View More View Less
  • 1 Northwestern University, Department of Philosophy, Evanston, USA

Purchase instant access (PDF download and unlimited online access):



In this paper, I am interested in skepticism’s downstream effects on further inquiry. To account for these downstream effects, we need to distinguish (i) the (skepticism-supporting) reasons for doubting whether p, (ii) one’s other background beliefs bearing on the prospects that further inquiry would improve one’s epistemic position on p, and (iii) the value one assigns to determining whether p. I advance two claims regarding skepticism’s downstream effects on inquiry. First, it is characteristic of “radical” forms of skepticism that (i) is sufficient to undermine the prospect described in (ii). By contrast (and second), ordinary forms of skepticism, which can be identified in connection with (ii), can actually be a boon to inquiry by enhancing (iii). In such cases, having reasons for skeptical doubt is not merely compatible with inquiring further, but also serves to motivate and to help frame such inquiry.

  • Dellsén, F. 2020. “The Epistemic Value of Expert Autonomy,” Philosophy and Phenomenological Research 100 (2): 344361.

  • de Melo-Martin, I. & Intemann, K. 2018. The Fight against Doubt. Oxford: Oxford University Press.

  • Fisch, M. 2017. Creativity Undecided: Toward a History and Philosophy of Scientific Agency. Chicago: University of Chicago Press.

  • Friedman, J. 2013. “Question-directed attitudes,” Philosophical Perspectives 27 (1): 145174.

  • Goldberg, S. 2012. “A Reliabilist Foundationalist Coherentism,” Erkenntnis 77 (2): 187196.

  • Goldberg, S. 2013a. “Defending Philosophy in the Face of Systematic Disagreement.” In Machuca D. (ed.), Disagreement and Skepticism, 277294. New York: Routledge.

    • Search Google Scholar
    • Export Citation
  • Goldberg, S. 2013b. “Disagreement, Defeaters, and Assertion.” In Christensen D. and Lackey J. (eds.), The Epistemology of Disagreement: New Essays, 167189. Oxford: Oxford University Press.

    • Search Google Scholar
    • Export Citation
  • Goldberg, S. 2019. “Some Notes on the Possibility of Foundationalist Justification.” In Fitelson B., Borges R., and Braden C. (eds.), Knowledge, Scepticism, and Defeat: Themes from Klein, 197211. Dordrecht: Springer.

    • Search Google Scholar
    • Export Citation
  • Goldberg, S. Forthcoming. “On the Epistemic Significance of Practical Reasons to Inquire,” Synthese.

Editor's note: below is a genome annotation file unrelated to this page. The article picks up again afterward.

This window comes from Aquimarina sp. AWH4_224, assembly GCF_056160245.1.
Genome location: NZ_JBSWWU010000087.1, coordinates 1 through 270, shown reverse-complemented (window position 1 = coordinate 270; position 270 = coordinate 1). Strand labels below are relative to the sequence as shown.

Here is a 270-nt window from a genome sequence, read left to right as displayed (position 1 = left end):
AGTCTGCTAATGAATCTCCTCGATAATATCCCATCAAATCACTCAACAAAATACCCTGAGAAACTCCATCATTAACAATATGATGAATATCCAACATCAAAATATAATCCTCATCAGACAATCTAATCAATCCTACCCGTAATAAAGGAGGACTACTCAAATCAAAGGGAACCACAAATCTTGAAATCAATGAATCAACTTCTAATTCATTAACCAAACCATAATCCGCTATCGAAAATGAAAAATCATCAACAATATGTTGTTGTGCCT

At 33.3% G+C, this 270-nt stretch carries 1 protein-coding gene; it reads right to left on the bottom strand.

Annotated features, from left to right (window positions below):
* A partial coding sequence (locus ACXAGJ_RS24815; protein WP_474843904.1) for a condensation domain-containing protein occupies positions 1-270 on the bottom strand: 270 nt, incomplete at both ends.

• Goldberg, S., & Matheson, J. Forthcoming. “The Impossibility of Mere Animal Knowledge for Reflective Subjects,” Erkenntnis.

  • Greaves, H. 2013. “Epistemic Decision Theory,” Mind 122: 915952.

  • Joyce, J. 1998. “A Nonpragmatic Vindication of Probabilism,” Philosophy of Science 65 (4): 575603.

  • Joyce, J. 2009. “Accuracy and Coherence: Prospects for an Alethic Epistemology of Partial Belief.” In Huber F. & Schmidt-Petri C. (eds.), Degrees of Belief, 263297. Dordrecht: Springer.

    • Search Google Scholar
    • Export Citation
  • Kitcher, P. 1990. “The Division of Cognitive Labor,” The Journal of Philosophy 87 (1): 522.

  • Klein, P. 2000. “Why Not Infinitism?” In The Proceedings of the Twentieth World Congress of Philosophy 5: 199208.

  • Klein, P. 2012. “Infinitism.” In Cullison A. (ed.), The Continuum Companion to Epistemology, 7291. London: Continuum.

  • Levi, I. 1991. The Fixation of Belief and Its Undoing: Changing Beliefs through Inquiry. Cambridge: Cambridge University Press.

  • Longino, H. 2002. The Fate of Knowledge. Princeton: Princeton University Press.

  • Machuca, D. 2011a. “Ancient Skepticism: Overview,” Philosophy Compass 6 (4): 234245.

  • Machuca, D. 2011b. “Ancient Skepticism: Pyrrhonism,” Philosophy Compass 6 (4): 246258.

  • Machuca, D. 2011c. “Ancient Skepticism: The Skeptical Academy,” Philosophy Compass 6 (4): 259266.

  • Machuca, D. 2019. “Pyrrhonian Argumentation: Therapy, Dialectic, and Inquiry,” Apeiron 52 (2): 199221.

  • Miller, B. Forthcoming. “When Is Scientific Dissent Epistemically Inappropriate?Philosophy of Science.

  • Moon, A. 2018. “The Nature of Doubt and a New Puzzle about Belief, Doubt, and Confidence,” Synthese 195 (4): 18271848.

  • Oreskes, N. 2019. Why Trust Science? Princeton: Princeton University Press.

  • Pettigrew, R. 2013. “A New Epistemic Utility Argument for the Principal Principle,” Episteme 10 (1): 1935.

  • Pettigrew, R. 2014a. “Accuracy and Evidence,” Dialectica 67 (4): 579596.

  • Pettigrew, R. 2014b. “Accuracy, Risk, and the Principle of Indifference,” Philosophy and Phenomenological Research 92 (1): 3559.

  • Pierce, C. 1877. “The Fixation of Belief,” Popular Science Monthly 12: 115.

  • Rescher, N. 1993. Pluralism: Against the Demand for Consensus. Oxford: Oxford University Press.

  • Solomon, M. 2001. Social Empiricism. Cambridge: MIT Press.

  • Strevens, M. 2003. “The Role of the Priority Rule in Science,” The Journal of Philosophy 100 (2): 5579.

  • Weisberg, M. & Muldoon, R. 2009. “Epistemic Landscapes and the Division of Cognitive Labor,” Philosophy of Science 76 (2): 225252.

    • Search Google Scholar
    • Export Citation
  • Whitcomb, D. 2010. “Curiosity Was Framed,” Philosophy and Phenomenological Research 81 (3): 664687.

  • Zollman, K. 2018. “The Credit Economy and the Economic Rationality of Science,” The Journal of Philosophy 115 (1): 533.

Content Metrics

All Time Past Year Past 30 Days
Abstract Views 120 120 29
Full Text Views 14 14 1
PDF Views & Downloads 23 23 2